In the heated 2012 presidential election cycle, most Americans will cast primary and general election ballots on aging computer-based voting systems whose designs date to the early 2000s. States have also moved rapidly to allow internet transmission of voted ballots. At least 33 States now permit email, e-fax, or other internet voting methods for overseas absentee voters, both civilian and military. Some states have seen proposals to extend online balloting options to all voters.
Premier computer scientists have evaluated both precinct-based and internet electronic voting methods. Their scientific assessments identified seriously flawed software and revealed the ease of tampering (even by hackers with little expertise), but those findings have had little effect on the technology in use. States that produced 170 electoral votes in 2008 made exclusive or widespread use of the voting equipment that has received most criticism and is easiest to manipulate in ways that may be undetectable. Substantial portions of the U.S. Senate and House are elected from those jurisdictions. In recent years, states that planned to purchase more secure voting devices postponed the change because of fiscal pressures.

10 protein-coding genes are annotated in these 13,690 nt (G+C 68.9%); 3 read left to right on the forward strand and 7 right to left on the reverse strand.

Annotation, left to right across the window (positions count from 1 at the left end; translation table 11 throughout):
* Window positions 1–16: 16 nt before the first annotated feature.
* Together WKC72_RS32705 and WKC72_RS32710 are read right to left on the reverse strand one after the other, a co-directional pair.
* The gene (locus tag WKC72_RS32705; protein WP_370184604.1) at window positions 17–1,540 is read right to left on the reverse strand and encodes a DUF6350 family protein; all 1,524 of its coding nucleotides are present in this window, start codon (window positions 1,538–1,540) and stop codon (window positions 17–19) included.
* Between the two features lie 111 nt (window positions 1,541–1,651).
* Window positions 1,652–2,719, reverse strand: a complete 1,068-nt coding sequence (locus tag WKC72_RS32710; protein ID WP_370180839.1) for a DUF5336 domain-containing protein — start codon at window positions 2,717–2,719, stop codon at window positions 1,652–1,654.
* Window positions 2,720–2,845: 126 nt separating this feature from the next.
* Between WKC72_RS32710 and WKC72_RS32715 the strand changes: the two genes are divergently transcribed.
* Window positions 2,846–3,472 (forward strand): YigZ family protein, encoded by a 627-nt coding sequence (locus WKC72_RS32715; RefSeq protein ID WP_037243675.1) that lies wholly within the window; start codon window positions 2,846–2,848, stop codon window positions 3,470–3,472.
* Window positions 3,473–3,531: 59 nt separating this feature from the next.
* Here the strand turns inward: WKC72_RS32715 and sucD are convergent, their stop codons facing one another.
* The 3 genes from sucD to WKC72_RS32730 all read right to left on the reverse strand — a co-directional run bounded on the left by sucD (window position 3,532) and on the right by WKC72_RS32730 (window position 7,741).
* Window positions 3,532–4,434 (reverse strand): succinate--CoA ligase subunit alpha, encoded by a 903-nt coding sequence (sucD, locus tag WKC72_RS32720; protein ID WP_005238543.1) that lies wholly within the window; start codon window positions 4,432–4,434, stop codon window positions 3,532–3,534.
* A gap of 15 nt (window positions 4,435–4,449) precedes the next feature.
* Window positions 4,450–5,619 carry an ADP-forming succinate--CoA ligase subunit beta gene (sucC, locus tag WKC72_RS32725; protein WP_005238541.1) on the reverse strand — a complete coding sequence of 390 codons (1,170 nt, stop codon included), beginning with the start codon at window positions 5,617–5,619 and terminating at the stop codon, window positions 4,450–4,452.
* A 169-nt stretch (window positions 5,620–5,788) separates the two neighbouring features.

This Program seeks to bridge the understandings of security, risk, and public values between computer scientists and legal academics, and to facilitate new scholarship by law professors that will address persistent regulatory and legal issues. Three panels will explore distinct sets of issues.